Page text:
INTRO and A Newspaper Article
This is a further travelogue of Jeff Hann's fieldwork of the Turkey Foot Road in Bullskin township of Fayette County, PA. This would be a strong candidate for an antecedent route, an earlier road that was a part of the modern Hawk Road and the region to the south of the area covered in detail in the preceding post.
First up, I need to relate the fact that there is going to be a milestone newspaper article about Lannie Dietle's book coming out THIS WEEK on this very subject! Jeff Hann, Kim Brown of the Bullskin Historical Society, and I were also interviewed by A. J. Panian, the editor of the Mount Pleasant Journal for our perspective on the Turkey Foot Road and the aspect of our involvement and relationship to each other. In part, this concerns how we initially met and got together and became colleagues. While the bulk of the article is Lannie's explanation of the origin of the 'TFR' itself here in this branch of fascinating research. Mr. Panian was very intuitive and perceptive to this whole situation.
My position was a little more peripheral in that I was invited to participate and so get involved in walking the routes. In this relationship, I offered to write a post on this material to further the interest in what is a very fresh discovery of historical significance. So, you really should check the newspaper for yourselves. The article can be accessed online on Wednesday the 17th of December at 9:00 p. m. The Newspaper will hit the stands on Thursday the 18th. Here is the online website, http://triblive.com/news/. Click on 'Neighborhoods' and then pick out 'Mt. Pleasant' and click the icon. There you will find the article.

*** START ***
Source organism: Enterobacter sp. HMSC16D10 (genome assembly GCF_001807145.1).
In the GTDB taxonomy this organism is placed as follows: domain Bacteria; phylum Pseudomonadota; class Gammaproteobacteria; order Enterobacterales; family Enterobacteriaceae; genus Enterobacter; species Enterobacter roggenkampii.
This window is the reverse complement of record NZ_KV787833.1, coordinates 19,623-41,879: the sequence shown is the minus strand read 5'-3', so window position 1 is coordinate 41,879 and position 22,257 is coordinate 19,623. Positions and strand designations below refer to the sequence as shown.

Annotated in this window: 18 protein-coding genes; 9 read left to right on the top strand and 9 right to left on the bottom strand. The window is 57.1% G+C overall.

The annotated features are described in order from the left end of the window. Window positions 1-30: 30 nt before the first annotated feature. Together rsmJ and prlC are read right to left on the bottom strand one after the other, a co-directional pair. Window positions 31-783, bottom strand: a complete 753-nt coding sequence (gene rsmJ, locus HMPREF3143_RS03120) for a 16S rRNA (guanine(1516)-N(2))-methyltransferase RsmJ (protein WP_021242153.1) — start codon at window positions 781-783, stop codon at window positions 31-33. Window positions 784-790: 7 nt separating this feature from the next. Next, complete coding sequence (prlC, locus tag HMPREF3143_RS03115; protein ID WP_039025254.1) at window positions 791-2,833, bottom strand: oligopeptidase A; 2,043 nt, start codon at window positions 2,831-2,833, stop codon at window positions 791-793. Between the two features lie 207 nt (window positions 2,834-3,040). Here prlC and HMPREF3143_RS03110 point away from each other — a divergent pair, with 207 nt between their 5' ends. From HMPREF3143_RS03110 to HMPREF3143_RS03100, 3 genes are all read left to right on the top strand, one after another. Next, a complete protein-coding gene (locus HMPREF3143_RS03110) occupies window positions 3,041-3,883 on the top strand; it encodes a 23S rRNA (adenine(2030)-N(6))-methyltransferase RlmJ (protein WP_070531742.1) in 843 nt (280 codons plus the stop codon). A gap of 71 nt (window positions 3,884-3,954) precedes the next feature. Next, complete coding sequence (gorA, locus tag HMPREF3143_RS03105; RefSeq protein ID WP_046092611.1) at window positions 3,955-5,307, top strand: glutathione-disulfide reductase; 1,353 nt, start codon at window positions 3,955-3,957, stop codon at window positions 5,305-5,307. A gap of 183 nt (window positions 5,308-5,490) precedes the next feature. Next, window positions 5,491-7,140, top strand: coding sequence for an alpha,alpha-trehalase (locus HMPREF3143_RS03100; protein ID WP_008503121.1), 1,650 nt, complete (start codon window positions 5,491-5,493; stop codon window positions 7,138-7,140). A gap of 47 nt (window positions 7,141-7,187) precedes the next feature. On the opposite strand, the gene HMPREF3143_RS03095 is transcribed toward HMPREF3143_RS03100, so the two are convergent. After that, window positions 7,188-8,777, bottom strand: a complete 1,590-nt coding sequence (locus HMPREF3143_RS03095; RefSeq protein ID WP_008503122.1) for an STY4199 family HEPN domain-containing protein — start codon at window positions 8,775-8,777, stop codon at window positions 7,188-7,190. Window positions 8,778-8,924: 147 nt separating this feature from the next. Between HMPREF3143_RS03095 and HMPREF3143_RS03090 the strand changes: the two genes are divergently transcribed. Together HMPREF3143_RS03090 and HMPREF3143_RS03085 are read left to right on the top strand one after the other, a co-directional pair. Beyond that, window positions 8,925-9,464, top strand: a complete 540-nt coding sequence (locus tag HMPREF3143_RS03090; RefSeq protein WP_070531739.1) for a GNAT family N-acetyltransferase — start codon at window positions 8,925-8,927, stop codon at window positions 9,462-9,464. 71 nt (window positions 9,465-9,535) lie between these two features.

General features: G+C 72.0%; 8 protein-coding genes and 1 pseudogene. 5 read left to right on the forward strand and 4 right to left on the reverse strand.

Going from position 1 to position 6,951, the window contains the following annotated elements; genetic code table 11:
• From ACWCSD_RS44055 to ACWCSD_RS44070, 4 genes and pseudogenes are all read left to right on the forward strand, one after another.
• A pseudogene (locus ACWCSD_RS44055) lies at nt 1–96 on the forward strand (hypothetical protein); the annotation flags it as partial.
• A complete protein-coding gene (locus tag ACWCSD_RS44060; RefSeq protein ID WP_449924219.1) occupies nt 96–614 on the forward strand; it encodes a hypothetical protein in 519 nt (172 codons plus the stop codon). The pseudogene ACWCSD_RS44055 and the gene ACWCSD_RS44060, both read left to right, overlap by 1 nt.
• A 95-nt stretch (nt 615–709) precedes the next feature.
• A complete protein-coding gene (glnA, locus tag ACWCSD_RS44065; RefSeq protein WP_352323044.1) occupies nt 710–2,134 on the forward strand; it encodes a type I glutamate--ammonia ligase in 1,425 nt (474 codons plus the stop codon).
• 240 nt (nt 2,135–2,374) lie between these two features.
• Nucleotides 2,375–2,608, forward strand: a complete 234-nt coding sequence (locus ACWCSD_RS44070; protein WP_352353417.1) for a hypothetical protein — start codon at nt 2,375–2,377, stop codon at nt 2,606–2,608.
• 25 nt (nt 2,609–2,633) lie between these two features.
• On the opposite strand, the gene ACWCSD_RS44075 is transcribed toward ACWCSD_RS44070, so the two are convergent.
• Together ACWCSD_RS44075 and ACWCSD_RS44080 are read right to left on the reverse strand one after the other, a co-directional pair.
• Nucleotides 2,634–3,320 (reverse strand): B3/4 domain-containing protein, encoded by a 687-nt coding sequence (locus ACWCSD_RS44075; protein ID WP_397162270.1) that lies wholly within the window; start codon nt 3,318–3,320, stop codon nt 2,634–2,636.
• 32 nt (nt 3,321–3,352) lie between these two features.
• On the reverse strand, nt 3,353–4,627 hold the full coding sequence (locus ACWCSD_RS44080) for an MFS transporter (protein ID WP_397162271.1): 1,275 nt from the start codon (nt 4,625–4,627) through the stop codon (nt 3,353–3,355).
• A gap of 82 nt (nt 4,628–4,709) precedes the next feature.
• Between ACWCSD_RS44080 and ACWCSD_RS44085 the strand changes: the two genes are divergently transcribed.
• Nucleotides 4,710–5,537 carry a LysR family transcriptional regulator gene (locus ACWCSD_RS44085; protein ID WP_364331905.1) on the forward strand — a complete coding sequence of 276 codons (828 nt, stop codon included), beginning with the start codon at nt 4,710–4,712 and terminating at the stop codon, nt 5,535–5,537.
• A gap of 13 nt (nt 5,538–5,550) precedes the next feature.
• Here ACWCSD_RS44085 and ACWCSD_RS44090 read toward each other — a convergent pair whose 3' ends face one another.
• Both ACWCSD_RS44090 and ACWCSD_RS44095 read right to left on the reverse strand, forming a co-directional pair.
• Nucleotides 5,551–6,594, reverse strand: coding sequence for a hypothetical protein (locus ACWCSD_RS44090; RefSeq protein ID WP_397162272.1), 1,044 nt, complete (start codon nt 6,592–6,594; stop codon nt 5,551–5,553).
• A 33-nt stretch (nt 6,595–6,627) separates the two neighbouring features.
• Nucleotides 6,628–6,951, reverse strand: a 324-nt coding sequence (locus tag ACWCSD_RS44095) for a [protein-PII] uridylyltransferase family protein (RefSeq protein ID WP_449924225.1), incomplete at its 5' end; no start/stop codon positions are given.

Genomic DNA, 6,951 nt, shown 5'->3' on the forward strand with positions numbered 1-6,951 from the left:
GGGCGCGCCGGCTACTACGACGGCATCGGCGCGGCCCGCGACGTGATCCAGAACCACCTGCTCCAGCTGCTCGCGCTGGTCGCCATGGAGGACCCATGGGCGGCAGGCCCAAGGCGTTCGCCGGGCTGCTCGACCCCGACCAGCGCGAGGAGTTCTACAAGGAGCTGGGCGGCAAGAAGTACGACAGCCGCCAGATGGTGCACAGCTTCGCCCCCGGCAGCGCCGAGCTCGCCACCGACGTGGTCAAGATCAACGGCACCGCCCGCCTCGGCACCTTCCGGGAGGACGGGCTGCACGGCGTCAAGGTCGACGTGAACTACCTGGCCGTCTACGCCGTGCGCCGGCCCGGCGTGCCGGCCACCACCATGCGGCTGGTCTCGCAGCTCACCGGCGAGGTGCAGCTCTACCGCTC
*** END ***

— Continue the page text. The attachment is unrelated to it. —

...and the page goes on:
The Hawk Road Evidence
Here is some of Mr. Hann's photos and descriptions of what he has discovered further to the south of the alternate, or short cut route he discovered to the north that began at latitude 40.052507°, longitude - 79.501598°. That segment of the blog post which also connects to the route below the Spruce Hollow and Breakneck intersection thus maintains a course near Breakneck and bends to the north. As mentioned above, that segment of the TFR is already documented elsewhere, specifically on the last post.
This is a graphic depiction of the route Jeff walked, approximately a half mile, near Hawk Road.
|highlighted overhead photo of this route of the TFR, courtesy of Verizon|
1. Here is where Mr. Hann first encountered an apparent route of the Turkey Foot Road from Hawk Road:
|According to Jeff Hann, this would be |
looking southeast toward Hawk Road
This is southeast toward Hawk Road. Coordinates are 40.049866, -79.499577. Anyone can check with modern maps to observe this route closer with the interaction of the modern road. Satellite imagery can help give confirmation as well. Jeff states that one of these may be a logging road, but the other surely should be a connection to the TFR.
Here is how Jeff describes the following photos:
"I walked the road between Quail Hill Rd. and Hawk Rd. this evening and I don't think there is any doubt that it is the Turkey Foot Road. Although I didn't get to walk the whole thing I did walk it to to the just a little beyond the 'Y'. I did do a path track but my phone went dead before I saved it and I lost the path but I still managed some pics and some coordinates. So these two pics are of the more western part of the 'y' just as it breaks over the ridge and before it runs into the high wall of the stone quarry. The first pic is looking east toward Hawk Road and the other pic is looking west toward Lilley hollow. You can clearly see the typical deep rut probably about 4 to 5 feet deep".
2. Latitude and longitude for the approximate location on the photo below is 40.046058, -79.498645.
3. Next, this is a stone wall Jeff found near the road at 40.046058, -79.498645:
4. This photo is at 40.049288, -79.499394 and is looking northwest toward Quail Hill Road:
|Jeff Hann's photo looking northwest toward Quail Hill|